It was the battle of the “meatball” and the “worm.” Or, not so much a battle, but a resistance against modernization. NASA had been using the logo that came to be known as the “meatball” for years when the Federal Graphics Improvement Program tried to modernize many of the old, ugly logos that various government agencies used, starting in 1972. Richard Danne and Bruce Blackburn unveiled their design for NASA in 1974. It was a sleek, minimalist, modern design eventually called the “worm.” It came with a 90-page manual for its use. The public loved it, but the engineers at NASA didn’t think much of it. They were busy exploring space, and really didn’t understand graphic design. There was an exchange recalled later that occurred between NASA administrator James Fletcher and his deputy George Low:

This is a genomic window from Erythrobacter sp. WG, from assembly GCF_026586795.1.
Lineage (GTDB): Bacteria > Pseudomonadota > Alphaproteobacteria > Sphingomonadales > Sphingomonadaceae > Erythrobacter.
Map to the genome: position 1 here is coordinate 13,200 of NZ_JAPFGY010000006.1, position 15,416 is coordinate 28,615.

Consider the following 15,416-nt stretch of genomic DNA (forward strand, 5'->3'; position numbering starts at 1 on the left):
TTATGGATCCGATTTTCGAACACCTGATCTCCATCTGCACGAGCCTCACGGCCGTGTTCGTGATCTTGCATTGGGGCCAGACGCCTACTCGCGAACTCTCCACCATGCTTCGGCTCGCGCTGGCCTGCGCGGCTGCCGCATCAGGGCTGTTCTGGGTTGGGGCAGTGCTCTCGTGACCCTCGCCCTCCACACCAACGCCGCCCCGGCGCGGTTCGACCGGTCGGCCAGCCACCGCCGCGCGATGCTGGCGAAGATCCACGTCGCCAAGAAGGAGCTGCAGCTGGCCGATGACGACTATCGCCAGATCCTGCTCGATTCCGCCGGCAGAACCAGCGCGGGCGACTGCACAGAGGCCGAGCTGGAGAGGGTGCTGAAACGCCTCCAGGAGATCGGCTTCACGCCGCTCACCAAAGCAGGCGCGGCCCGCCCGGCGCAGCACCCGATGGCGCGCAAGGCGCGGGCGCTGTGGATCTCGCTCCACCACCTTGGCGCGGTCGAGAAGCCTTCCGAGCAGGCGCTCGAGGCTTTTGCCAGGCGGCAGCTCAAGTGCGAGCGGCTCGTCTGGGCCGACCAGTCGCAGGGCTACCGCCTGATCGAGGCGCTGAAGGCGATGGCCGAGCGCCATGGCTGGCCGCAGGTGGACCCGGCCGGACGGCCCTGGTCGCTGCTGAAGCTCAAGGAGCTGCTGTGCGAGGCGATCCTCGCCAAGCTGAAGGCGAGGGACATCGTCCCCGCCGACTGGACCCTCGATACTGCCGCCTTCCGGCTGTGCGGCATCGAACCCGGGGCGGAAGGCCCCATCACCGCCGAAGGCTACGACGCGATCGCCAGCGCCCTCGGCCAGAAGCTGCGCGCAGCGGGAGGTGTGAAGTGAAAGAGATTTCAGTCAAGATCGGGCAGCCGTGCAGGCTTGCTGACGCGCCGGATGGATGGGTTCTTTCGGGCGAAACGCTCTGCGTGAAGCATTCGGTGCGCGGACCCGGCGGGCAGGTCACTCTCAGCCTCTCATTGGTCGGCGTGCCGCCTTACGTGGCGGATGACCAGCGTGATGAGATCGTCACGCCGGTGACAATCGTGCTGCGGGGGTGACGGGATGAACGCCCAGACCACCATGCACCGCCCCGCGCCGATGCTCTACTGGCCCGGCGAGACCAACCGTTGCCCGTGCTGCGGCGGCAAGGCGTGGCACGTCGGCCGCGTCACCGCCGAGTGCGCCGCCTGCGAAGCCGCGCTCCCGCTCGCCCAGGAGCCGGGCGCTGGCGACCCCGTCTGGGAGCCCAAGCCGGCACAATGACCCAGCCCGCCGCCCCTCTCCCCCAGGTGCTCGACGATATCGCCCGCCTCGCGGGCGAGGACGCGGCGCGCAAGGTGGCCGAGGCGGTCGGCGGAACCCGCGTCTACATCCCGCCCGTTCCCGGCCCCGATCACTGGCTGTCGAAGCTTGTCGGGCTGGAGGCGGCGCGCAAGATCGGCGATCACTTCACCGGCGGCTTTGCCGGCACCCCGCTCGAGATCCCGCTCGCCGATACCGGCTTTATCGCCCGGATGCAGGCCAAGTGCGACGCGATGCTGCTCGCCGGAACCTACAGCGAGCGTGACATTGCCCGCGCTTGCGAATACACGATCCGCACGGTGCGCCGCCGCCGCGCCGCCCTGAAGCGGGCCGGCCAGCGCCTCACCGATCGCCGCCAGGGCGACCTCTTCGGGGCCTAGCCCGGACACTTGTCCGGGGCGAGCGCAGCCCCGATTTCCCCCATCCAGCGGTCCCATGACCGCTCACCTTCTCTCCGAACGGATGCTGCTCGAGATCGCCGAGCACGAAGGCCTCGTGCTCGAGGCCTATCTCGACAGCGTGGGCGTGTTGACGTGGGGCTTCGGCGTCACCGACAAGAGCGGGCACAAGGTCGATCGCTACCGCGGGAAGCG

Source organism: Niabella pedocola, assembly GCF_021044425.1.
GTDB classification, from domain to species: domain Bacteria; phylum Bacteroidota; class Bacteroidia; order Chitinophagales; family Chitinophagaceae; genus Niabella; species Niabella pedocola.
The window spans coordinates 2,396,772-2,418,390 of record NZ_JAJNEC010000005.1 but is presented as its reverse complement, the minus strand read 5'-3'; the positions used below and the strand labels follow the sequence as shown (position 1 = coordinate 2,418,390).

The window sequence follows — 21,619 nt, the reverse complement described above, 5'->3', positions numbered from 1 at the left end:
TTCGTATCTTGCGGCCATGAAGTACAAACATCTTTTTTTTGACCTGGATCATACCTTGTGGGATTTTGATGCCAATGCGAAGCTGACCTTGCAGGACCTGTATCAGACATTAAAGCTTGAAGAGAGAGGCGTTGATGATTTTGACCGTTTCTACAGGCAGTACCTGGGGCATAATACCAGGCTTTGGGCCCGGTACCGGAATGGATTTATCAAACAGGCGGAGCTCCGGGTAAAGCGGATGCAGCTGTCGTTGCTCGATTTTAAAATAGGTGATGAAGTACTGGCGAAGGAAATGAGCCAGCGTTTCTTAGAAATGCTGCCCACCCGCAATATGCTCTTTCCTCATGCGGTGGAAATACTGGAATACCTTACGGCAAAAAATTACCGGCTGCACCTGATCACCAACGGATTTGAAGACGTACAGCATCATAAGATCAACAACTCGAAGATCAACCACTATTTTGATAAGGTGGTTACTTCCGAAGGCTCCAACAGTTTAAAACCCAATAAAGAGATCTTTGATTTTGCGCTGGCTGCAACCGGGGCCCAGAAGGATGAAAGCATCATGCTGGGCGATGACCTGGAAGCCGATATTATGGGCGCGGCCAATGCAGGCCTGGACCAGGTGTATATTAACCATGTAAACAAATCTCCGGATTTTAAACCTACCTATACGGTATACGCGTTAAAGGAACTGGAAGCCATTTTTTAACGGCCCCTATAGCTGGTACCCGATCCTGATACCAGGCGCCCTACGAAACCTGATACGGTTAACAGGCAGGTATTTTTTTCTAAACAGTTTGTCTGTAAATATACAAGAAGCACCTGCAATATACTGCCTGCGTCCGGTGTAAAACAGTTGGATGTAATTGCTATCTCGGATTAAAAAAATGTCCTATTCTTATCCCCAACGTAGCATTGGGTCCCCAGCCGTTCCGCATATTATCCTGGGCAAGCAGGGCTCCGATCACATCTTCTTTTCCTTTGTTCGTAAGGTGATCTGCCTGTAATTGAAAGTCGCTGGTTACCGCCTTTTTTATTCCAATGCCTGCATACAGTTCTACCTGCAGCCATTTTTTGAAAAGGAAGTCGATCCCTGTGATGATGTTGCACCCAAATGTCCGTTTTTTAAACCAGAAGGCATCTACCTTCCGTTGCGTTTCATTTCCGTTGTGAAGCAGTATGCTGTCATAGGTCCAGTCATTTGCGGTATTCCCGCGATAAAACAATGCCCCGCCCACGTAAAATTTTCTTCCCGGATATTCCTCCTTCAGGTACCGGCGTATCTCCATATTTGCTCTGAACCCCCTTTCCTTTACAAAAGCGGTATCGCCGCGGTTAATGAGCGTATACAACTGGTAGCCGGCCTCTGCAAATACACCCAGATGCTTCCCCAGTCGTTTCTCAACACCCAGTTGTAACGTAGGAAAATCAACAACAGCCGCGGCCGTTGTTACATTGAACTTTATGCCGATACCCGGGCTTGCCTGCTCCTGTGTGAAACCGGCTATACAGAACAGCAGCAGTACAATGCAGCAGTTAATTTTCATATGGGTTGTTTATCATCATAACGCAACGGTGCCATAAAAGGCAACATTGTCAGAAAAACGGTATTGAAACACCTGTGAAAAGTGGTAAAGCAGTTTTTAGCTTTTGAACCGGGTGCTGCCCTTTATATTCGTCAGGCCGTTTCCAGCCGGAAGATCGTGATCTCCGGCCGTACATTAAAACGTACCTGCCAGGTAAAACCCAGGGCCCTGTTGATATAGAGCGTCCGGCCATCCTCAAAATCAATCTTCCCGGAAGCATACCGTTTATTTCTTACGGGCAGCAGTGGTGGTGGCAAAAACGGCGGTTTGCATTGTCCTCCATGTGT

Fletcher: I’m simply not comfortable with those letters, something is missing.
Low: Well yes, the cross stroke is gone from the letter A.
Fletcher: Yes, and that bothers me.
Fletcher, after a long pause: I just don’t feel we are getting our money’s worth!
But NASA used the new logo until 1992, when they suddenly scrapped the worm and reinstated the meatball.
Read the story of the worm and why NASA now uses the retro 1950s-era meatball at Wired. -via Metafilter